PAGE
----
The San Francisco Superior Court is currently playing an all-too-serious game of "Who stole the cookie from the cookie jar?" NBC Bay Area reports that there is a man currently serving a six-month jail sentence because he ate "a leftover cookie without permission while he was undergoing a residential treatment program."
Gregory Fields, 42, was part of The Salvation Army Harbor Light Center residential treatment program that was participating in an event where they made and handed out lunch to the homeless. It was during that event that Gregory ate a leftover cookie without asking for permission. A very, very minor offense.
After getting caught eating the cookie, the program asked him to leave. NBC writes, "Fields worked with his caseworker to have Harbor Light let him stay, and they agreed, if he would start the program again."
According to the Public Defender's Office, NBC reports, starting over completely would mean a 30-day detox and then a 30-day blackout period from the outside world. For stealing a cookie. The office says that Fields has been clean for three months.
Fields didn't want to start the program over again, so he declined that offer. Declining that offer landed him in jail with a six-month sentence. He was remanded to the county jail by Judge Michael Begert. All this happened earlier this week. Gregory has requested a new hearing, andt that will take place Monday morning.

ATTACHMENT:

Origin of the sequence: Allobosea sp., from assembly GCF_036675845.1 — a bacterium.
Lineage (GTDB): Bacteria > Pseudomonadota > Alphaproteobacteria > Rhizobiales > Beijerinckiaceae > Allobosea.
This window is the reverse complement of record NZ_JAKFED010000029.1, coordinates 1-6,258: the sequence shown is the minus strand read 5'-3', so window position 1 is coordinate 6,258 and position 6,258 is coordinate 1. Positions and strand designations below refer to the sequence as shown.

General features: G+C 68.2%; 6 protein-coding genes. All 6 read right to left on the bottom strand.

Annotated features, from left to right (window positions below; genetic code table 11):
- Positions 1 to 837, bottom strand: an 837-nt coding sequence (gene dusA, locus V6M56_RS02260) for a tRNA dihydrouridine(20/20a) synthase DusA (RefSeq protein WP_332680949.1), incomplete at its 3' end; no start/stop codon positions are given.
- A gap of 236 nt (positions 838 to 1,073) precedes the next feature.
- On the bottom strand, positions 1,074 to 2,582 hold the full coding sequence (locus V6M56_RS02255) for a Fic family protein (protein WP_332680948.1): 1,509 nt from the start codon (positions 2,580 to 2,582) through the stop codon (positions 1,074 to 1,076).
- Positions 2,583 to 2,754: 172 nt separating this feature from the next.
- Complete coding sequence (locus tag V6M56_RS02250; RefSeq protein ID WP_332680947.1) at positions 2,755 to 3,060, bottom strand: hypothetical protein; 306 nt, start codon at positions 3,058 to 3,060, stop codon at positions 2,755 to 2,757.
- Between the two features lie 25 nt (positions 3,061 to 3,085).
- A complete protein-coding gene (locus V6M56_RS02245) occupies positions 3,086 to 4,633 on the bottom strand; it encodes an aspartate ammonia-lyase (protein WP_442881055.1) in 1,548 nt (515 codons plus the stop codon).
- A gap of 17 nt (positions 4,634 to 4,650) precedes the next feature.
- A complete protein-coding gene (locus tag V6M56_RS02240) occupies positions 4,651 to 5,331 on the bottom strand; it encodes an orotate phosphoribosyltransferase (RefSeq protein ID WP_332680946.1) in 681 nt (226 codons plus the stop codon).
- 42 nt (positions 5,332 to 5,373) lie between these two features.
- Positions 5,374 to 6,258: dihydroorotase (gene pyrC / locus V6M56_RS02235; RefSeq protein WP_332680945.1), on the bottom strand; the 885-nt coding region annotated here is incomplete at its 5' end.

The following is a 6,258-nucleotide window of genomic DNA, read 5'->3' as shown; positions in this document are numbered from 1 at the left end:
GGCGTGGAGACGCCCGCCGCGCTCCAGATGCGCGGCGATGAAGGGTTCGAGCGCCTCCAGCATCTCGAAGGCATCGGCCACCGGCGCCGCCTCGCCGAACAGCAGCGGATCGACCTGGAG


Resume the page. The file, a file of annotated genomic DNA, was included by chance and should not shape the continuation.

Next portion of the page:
Gregory's attorney, Public Defender Dana Drusinsky, said in a statement, "The program's response was grossly disproportionate to the unauthorized snacking offense, and the court's response to the low-level rule violation is counterproductive and inhumane."
I bet that Dana never thought she'd have to use the phrase "unauthorized snacking offense" in her professional life because it's just so absurd. If this is the whole story, there was no reason for the program to try to kick Gregory out for eating a leftover cookie.
Fields was put in the program while he was on probation for a vandalism charge from 2017. "After he was told to leave Harbor Light," NBC Bay Area reports, "Fields tried to visit the Drug Court for group meetings run by the city's Department of Public Health, but was turned away."
He eventually found a different outpatient treatment program, but when he was taken into custody and sentenced to six months in jail for eating a cookie, he wasn't offered any alternative situation. No chance for community service or anything.
It sure seems like the programs and systems ostensibly designed to help people like Gregory Fields are failing him — and no doubt, others — instead. Big time. Not to mention, it's a total misappropriation of resources. More work should be done to help people rehabilitate themselves. The jump to jail sentences for such minor offenses is so totally wrong.
Additionally, it has been proven that prison isn't a deterrence. Punishment does not reduce crime, especially, I would assume, totally outsized punishments like a six-month jail sentence for an "unauthorized snacking offense."
Residential treatment programs exist to help people get back on their feet. If a teeny, tiny incident like a cookie eaten without permission can shake a program to the point where they kick someone out, maybe their capabilities need to be reevaluated.
And if a judge jumps to a sentence like six months for an offense like a cookie having been eating without permission, maybe his qualifications need to be reevaluated too.